Golden State Warriors: The Difference Between Now and 2007


May 2, 2013; Oakland, CA, USA; Golden State Warriors power forward David Lee (10) celebrates at the end of the game against the Denver Nuggets, winning game six of the first round of the 2013 NBA Playoffs at Oracle Arena. The Golden State Warriors defeated the Denver Nuggets 92-88 to win the series. Mandatory Credit: Kelley L Cox-USA TODAY Sports

In 2007, the Warriors had made the playoffs for the first time in 15 years and made some noise. They beat the top-seeded Dallas Mavericks in the first round and went on to lose to the Utah Jazz 4-1. The Jazz made that series look easy, but right now, however, the Warriors are making the Spurs work for it.

Technically the Warriors could still lose the series 4-1, but it’s very unlikely considering the fact that they’re coming up on two home games at “Roaracle” Arena, a building in which the Warriors really prosper in. In the first round, they beat Denver 4-2 after losing no home games and winning one road game. In 2007, the Warriors didn’t get a second round road win, and that proved to be their downfall. Had they gotten that, it could have been an entirely different season for them.

Fortunately for the Warriors, they’re having some luck and rolling in the playoffs thanks to Stephen Curry and Mark Jackson, a coach-player combo that has really helped the Warriors out. In 2007, Don Nelson was getting old, and couldn’t find a way to contain the Jazz in the second round, but Jackson on the other hand, has continued to find ways to get Curry open for 3-point looks.

At this point six years ago, the Warriors had almost lost all their hype when they trailed the Jazz 2-0 in the series when coming home. Sure, they had a huge Game 3 win, but they were blown out the rest of the games. This year may be a different case. Oracle Arena is just as loud, no question, but the Warriors are going to have to work a lot harder for a win, as the Spurs have made the playoffs so many times before and have players that are experienced and do well in handling loud crowds.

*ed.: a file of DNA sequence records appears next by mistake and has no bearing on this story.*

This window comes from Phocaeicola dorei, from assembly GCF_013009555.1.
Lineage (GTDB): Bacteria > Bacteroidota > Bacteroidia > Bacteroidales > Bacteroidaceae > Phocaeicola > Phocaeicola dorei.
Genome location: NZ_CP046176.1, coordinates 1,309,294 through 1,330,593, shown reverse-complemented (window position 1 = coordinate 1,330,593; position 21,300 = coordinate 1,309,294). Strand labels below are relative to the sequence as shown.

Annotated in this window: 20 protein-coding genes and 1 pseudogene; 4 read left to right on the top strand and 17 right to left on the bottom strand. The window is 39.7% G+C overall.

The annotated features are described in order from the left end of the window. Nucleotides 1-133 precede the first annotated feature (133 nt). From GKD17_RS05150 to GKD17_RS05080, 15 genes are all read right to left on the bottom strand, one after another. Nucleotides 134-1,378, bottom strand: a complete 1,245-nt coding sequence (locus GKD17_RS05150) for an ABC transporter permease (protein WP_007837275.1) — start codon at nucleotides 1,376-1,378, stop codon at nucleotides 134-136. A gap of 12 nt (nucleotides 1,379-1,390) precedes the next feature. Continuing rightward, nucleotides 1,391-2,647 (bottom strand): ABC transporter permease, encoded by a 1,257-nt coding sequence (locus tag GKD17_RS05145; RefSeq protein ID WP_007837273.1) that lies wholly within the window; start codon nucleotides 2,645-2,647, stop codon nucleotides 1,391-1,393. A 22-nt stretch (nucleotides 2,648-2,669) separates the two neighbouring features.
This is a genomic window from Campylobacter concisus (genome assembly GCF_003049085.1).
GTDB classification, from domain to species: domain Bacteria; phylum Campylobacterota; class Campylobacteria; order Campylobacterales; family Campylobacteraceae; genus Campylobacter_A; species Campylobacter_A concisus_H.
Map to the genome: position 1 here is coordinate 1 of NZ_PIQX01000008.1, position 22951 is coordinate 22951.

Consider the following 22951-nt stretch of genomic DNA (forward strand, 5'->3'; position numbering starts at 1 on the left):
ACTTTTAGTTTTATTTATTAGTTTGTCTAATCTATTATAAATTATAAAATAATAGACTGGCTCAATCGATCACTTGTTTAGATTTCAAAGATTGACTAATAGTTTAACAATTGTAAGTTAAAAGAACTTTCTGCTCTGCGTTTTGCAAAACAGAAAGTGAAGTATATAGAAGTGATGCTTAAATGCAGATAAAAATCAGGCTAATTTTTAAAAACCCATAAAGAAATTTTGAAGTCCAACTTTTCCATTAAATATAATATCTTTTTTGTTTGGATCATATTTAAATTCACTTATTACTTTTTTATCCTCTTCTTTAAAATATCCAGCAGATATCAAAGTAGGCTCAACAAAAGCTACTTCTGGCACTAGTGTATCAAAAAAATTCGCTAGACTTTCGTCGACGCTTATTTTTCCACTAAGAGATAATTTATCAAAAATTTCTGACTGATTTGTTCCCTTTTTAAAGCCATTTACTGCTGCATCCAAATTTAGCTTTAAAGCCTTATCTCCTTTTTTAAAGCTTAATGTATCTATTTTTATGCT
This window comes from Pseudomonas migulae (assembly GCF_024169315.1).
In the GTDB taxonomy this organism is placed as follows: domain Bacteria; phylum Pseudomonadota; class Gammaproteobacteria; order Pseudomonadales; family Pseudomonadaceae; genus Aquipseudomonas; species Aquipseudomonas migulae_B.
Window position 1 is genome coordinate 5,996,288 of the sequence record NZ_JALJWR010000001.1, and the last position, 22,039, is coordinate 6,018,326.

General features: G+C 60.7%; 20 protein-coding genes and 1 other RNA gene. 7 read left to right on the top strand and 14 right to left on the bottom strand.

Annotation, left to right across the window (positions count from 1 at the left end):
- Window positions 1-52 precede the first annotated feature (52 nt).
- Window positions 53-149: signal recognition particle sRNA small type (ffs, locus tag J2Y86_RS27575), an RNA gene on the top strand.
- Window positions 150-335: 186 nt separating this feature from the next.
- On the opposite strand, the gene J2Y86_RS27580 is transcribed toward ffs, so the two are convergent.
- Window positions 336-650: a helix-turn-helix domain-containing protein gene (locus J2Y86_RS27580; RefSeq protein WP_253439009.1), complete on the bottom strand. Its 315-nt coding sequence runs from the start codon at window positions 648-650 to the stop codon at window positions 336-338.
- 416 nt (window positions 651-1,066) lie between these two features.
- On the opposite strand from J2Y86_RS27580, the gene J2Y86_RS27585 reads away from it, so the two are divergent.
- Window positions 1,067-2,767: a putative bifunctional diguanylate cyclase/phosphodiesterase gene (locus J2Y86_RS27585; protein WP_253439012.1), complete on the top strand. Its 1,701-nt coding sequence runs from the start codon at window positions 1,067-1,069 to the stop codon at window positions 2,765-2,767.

In 2007, the Warriors had some experience, with Don Nelson looking like one of the best coaches of all-time, Baron Davis playing the role of the star and other veteran players bringing their experience to the table. This time, however, 60 percent of the guys on the Warriors’ starting lineup haven’t been in the playoffs and are playing at a great level. Don’t get me wrong, for them, that’s fantastic, but it’s a bit worrisome because at any given moment the pressure and fatigue could get to them, and they could have a collapse.

This is what happened to the 2007 Warriors, even though they were experienced. Jackson may be making some good adjustments, but is it good enough to handle the Spurs?